Just a little post to finish off this mini-series. So you have decided not to pluck a story and lift sometimes imaginary life lessons from it. You have studied it in its context and started to note the layers of intricate story within story crafting that the author has done. Maybe you’ve been nudged to recognize the meaning of the story with the help of commentaries too, of course. But how do you preach it? This can seem overwhelming.
1. Determine the main idea of the story. In light of its context, what is the main thought of the story you are actually preaching?
2. Figure out how much context you need to set. This is determined not only by the story itself, but also by your context. Some groups of listeners are ready to handle the bigger picture more than others.
3. Decide which layering details help communicate that main idea. There will be so much you could spot and point out, but some of it will not make sense to listeners, or will seem like exegetical trivia if you can’t give a full sweep and explanation. But if you don’t give some “fingers on the text” observations, listeners may think you are making up your own take on the meaning of the story.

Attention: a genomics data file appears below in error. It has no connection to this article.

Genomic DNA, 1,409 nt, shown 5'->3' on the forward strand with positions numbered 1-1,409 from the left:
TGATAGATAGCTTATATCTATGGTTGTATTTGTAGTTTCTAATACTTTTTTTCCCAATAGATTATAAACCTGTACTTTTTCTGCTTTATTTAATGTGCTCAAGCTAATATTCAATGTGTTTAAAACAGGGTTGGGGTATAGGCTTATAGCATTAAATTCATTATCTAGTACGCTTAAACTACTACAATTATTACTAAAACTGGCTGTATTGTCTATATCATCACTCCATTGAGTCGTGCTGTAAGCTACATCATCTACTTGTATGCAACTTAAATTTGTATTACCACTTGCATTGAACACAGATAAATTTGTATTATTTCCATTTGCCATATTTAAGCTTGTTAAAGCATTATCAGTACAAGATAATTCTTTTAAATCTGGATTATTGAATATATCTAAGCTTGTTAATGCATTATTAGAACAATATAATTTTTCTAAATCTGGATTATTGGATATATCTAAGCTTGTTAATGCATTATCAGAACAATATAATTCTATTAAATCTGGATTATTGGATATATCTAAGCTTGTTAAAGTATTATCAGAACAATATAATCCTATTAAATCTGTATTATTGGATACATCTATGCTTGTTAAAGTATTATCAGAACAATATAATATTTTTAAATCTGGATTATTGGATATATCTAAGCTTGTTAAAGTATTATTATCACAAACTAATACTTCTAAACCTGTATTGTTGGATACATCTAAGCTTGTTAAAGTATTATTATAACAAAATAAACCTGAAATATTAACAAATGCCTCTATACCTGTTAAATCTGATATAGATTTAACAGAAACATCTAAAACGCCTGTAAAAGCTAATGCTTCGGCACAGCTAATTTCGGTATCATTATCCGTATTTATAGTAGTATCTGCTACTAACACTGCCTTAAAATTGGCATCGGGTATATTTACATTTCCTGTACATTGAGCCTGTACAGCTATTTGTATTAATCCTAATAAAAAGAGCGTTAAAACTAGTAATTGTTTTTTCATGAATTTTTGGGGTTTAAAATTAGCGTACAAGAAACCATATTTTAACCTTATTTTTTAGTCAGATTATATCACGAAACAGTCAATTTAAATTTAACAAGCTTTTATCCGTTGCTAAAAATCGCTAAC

4. Be sure to tell the story. So easy to think our task is to share exegetical insights and theological profundities and applicational nuggets. Remember that God inspired the story to mark lives. Let it do that. Tell the story.
5. Make the application the theocentric application intended by the text. It is about God and it is supposed to mark us in response to God. Don’t drop God out for the sake of a top-tip for creative truth telling in foreign lands.
6. Don’t forget to invite people into the text. Your preaching, with sensitivity to the flow of the book, should motivate listeners to want to read and dig for themselves. Don’t be shy to suggest that.
So much more could be said, but let’s leave it there for now . . .